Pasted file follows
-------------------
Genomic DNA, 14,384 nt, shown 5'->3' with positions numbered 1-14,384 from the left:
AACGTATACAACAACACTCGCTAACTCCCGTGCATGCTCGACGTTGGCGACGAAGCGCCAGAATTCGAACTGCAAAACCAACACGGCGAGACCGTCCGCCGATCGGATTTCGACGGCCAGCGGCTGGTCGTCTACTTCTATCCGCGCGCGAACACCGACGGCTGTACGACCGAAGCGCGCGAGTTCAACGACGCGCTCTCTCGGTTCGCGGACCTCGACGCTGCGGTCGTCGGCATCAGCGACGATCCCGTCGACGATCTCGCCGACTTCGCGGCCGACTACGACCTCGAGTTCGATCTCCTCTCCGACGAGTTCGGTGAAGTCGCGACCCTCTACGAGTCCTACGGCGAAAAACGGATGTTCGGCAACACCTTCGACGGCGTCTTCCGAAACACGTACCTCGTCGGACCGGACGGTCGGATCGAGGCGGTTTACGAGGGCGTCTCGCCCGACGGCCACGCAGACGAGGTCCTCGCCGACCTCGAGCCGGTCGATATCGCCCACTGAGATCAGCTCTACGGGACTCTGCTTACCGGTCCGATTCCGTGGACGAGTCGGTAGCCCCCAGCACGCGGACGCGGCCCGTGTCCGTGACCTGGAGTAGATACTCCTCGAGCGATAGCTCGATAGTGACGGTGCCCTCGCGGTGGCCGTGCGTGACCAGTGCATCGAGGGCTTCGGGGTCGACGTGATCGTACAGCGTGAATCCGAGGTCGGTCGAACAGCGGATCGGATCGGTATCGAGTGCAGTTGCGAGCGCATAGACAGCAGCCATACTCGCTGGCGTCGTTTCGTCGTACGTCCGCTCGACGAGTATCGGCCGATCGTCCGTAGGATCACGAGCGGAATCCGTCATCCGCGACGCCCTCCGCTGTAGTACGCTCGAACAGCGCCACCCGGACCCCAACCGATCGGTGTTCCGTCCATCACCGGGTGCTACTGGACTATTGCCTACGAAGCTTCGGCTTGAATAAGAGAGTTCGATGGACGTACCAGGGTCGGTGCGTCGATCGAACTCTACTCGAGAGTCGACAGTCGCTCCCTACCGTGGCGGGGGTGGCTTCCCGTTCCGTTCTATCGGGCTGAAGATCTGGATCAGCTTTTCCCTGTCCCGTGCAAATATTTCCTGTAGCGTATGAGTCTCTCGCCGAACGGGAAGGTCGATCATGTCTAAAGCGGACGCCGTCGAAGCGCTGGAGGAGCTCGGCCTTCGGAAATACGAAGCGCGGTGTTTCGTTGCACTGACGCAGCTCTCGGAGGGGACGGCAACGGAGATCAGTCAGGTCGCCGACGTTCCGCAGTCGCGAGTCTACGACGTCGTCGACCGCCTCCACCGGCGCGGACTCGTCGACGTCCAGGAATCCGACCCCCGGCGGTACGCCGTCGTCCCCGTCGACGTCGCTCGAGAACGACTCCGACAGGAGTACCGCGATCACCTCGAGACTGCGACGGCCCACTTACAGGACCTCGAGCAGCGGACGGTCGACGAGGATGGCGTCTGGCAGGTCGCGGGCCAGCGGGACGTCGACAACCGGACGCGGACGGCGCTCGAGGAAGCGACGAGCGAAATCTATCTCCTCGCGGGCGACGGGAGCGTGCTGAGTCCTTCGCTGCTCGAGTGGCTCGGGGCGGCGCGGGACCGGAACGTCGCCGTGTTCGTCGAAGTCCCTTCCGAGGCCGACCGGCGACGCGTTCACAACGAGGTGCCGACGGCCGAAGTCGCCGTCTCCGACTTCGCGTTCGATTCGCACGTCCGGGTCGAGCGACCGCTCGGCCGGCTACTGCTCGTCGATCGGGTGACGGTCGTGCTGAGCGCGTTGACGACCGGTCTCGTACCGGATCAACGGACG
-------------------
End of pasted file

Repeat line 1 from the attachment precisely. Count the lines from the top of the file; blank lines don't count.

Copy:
Genomic DNA, 14,384 nt, shown 5'->3' with positions numbered 1-14,384 from the left: